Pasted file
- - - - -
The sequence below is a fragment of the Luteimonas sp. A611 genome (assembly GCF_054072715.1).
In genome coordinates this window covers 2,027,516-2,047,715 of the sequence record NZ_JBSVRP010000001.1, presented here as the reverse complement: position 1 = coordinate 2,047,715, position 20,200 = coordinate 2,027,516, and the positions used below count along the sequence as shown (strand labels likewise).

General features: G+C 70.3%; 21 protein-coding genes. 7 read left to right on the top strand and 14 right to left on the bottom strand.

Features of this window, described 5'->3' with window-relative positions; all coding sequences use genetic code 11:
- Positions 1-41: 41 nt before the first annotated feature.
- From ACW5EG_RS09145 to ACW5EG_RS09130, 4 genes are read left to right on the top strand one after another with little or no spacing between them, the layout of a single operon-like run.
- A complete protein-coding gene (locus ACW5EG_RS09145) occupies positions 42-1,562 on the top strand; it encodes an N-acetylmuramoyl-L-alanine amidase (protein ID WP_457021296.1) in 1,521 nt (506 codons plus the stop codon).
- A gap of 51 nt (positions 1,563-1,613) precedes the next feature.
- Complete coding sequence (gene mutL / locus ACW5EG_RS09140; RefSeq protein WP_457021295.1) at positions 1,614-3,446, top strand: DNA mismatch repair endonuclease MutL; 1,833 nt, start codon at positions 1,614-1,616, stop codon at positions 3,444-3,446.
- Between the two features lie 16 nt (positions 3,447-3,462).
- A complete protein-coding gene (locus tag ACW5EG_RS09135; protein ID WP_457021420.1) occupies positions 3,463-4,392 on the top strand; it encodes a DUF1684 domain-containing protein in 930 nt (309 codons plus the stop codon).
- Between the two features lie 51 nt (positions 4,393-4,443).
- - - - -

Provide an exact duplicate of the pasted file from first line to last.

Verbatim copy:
The sequence below is a fragment of the Luteimonas sp. A611 genome (assembly GCF_054072715.1).
In genome coordinates this window covers 2,027,516-2,047,715 of the sequence record NZ_JBSVRP010000001.1, presented here as the reverse complement: position 1 = coordinate 2,047,715, position 20,200 = coordinate 2,027,516, and the positions used below count along the sequence as shown (strand labels likewise).

General features: G+C 70.3%; 21 protein-coding genes. 7 read left to right on the top strand and 14 right to left on the bottom strand.

Features of this window, described 5'->3' with window-relative positions; all coding sequences use genetic code 11:
- Positions 1-41: 41 nt before the first annotated feature.
- From ACW5EG_RS09145 to ACW5EG_RS09130, 4 genes are read left to right on the top strand one after another with little or no spacing between them, the layout of a single operon-like run.
- A complete protein-coding gene (locus ACW5EG_RS09145) occupies positions 42-1,562 on the top strand; it encodes an N-acetylmuramoyl-L-alanine amidase (protein ID WP_457021296.1) in 1,521 nt (506 codons plus the stop codon).
- A gap of 51 nt (positions 1,563-1,613) precedes the next feature.
- Complete coding sequence (gene mutL / locus ACW5EG_RS09140; RefSeq protein WP_457021295.1) at positions 1,614-3,446, top strand: DNA mismatch repair endonuclease MutL; 1,833 nt, start codon at positions 1,614-1,616, stop codon at positions 3,444-3,446.
- Between the two features lie 16 nt (positions 3,447-3,462).
- A complete protein-coding gene (locus tag ACW5EG_RS09135; protein ID WP_457021420.1) occupies positions 3,463-4,392 on the top strand; it encodes a DUF1684 domain-containing protein in 930 nt (309 codons plus the stop codon).
- Between the two features lie 51 nt (positions 4,393-4,443).